Guest Post: Body Image by Thomas Green | Youth Cancer Trust

Thomas Green

Recovery from my cancers was amazing. It was wonderful. I had had the drugs, the physical pain, the emotional anguish and anything else cancer could throw at me! I was ready to get on with living my life.

However, with all the good stuff came some bad too. It was not going to be as easy as I had thought. One of the major worries I had and still have was how I look.

When I was researching this piece it was interesting to find that most of the articles and academic papers on ‘body image’ were looking at the issue in reference to body size, obesity and weight.

I often think about ‘body image’ and what it actually is. It is very complicated! For me body image is a number of different things. Not only does ‘body image’ relate to ‘outside’, physical things but also to internal and unseen issues as well.

When I look at myself I often have negative thoughts. It is as if I am looking at a photo of me before I was ill. There I am a slim attractive teenager with lots of hair. I compare that version of me to now and I can feel unhappy. I realise that looking back at the younger me is not just looking at a body. It is also looking back at the life that I had then. I was free from illness and disability and was looking forward to an exciting life. However I have to remind myself of something. That is to ‘cut myself some slack’. It has been a tremendously hard journey. I have to remind myself that along that journey I have been badly wounded and hurt.  The way that I look now is testament to all the struggles that I have faced, external and internal.

We all compare ourselves to one another and to film stars or chart acts. I am worried when I look at other men that I do not look like them and therefore am not really a man. I know this is illogical but I can not help thinking it. I have to remind myself that people come in all different shapes and sizes in life. So to judge myself in this way is not right.  Our characters should not be determined by the way we look but by the way we act.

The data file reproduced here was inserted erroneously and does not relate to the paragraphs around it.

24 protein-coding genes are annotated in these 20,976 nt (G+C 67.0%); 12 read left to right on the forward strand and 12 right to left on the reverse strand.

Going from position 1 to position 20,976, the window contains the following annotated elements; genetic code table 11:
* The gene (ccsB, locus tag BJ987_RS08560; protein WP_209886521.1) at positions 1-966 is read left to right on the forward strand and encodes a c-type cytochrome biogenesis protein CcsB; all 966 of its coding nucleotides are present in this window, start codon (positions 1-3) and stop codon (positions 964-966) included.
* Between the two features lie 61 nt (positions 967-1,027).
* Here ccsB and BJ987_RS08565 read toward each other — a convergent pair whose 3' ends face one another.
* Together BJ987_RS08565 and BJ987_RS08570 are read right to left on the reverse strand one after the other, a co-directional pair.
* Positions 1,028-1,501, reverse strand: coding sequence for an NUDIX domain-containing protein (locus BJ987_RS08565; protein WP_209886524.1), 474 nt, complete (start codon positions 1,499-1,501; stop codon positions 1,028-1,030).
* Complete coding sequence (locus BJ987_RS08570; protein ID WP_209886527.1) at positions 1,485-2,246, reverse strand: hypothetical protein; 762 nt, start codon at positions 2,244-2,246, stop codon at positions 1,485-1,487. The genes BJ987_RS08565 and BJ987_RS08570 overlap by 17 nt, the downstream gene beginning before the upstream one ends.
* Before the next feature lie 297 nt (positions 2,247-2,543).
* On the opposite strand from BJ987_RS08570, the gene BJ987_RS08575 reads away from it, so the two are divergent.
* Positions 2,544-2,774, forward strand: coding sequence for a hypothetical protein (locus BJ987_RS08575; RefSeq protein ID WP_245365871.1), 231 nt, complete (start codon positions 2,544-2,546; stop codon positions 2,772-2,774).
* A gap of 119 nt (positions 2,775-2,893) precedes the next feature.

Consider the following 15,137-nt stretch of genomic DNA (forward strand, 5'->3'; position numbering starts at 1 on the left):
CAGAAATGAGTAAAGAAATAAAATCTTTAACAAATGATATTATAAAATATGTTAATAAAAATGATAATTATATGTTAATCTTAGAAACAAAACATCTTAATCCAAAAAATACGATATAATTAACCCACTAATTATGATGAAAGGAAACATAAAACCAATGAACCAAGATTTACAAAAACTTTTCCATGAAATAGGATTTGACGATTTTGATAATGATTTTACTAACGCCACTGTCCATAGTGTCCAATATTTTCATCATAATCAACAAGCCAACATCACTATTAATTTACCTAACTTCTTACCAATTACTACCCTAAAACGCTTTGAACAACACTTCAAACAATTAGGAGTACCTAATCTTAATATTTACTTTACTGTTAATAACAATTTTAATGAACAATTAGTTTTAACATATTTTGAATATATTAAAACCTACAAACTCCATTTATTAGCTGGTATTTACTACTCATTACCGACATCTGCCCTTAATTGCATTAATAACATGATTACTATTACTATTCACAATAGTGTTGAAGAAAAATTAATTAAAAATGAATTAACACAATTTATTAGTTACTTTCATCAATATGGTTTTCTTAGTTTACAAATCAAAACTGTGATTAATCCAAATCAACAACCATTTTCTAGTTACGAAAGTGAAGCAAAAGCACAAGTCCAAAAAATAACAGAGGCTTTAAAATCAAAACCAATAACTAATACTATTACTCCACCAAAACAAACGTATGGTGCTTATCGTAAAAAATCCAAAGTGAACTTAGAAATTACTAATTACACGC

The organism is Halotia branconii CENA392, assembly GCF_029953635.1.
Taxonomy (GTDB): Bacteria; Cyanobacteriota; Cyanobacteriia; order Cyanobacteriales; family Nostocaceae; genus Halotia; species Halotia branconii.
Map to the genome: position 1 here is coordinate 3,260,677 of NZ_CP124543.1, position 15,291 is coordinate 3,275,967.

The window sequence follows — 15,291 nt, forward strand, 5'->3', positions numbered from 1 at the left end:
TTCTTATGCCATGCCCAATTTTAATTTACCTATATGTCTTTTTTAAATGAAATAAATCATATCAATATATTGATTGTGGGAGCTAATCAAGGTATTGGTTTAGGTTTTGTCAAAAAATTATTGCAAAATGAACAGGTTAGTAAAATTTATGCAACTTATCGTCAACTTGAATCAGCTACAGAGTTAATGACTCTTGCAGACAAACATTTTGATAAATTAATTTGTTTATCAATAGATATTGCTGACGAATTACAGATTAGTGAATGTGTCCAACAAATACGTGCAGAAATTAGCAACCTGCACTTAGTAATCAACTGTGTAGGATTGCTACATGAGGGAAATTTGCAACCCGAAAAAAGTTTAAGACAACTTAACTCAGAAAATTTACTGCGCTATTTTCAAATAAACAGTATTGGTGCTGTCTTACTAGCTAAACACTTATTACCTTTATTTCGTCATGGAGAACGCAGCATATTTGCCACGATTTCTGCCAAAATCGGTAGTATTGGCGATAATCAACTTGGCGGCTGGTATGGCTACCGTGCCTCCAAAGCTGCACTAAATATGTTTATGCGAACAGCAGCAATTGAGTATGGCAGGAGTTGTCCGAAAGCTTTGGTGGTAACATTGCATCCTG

Our appearance and meaning of that is largely based on presumptions. If people are overweight it is largely assumed that that person eats too much. Few of us think that there may be a medical reason. I encountered this sort of assumption myself. I was in hospital and the food really was terrible. I, my brother and a friend went out seeking something tastier. I asked a police officer for directions. He said to me, I normally arrest young men with haircuts like yours’. The policemen had believed that because of the way I looked that I was a thug.  I had no hair because it all fallen out because of chemotherapy.

A very difficult thing is to look different to your friends. I felt that I was not really like them; I was something ‘different’.  They seemed really slim and had great shaped facial features. I was fat and had a face that was round. They had striking styles. I didn’t even have any hair.  I felt so self-conscious and my self-belief hit rock-bottom.  Although it was difficult I had to use different and new ways to be and feel attractive. After all the way you look when you are meeting people of the opposite sex is really important. I may not have had the best looks. I did have other things. I could be confidant and chatty. These characteristics made me attractive.

As I have got older, looks really don’t matter to me or other people as much as they did. That certainly makes life easier but I still have ‘moments’ where I feel apart and isolated.

Often treatment for cancer changes the way you look whether that is a temporary or permanent change. I clearly recall being stared at. It wasn’t just children. It was adults too. Wide-open eyes and open mouths. I admit that yes, I did look pretty terrible, with no hair, suffering from neutropenia and in a wheelchair.  After a while the stares really drilled into me. Again I felt so self-aware. I didn’t want to be anything unusual or special. I wished that people could, somehow see beyond the marks of illness and see the real me.

Unfortunately people do not always think about someone else beyond their appearance. There have been many occasions where I have said little in reply as my lip is held firmly by my teeth! In all seriousness, it is important to remember that the other person may feel that they will say the wrong thing. Try to put them at their ease. Talk about it. The second thing is try and be humble. Ask yourself, ‘If I had not been ill, would I see beyond the obvious?’

Last of all try to make any irritation or anger that you have into something positive.

Positivity is the reverse of negativity. Flip the negative coin.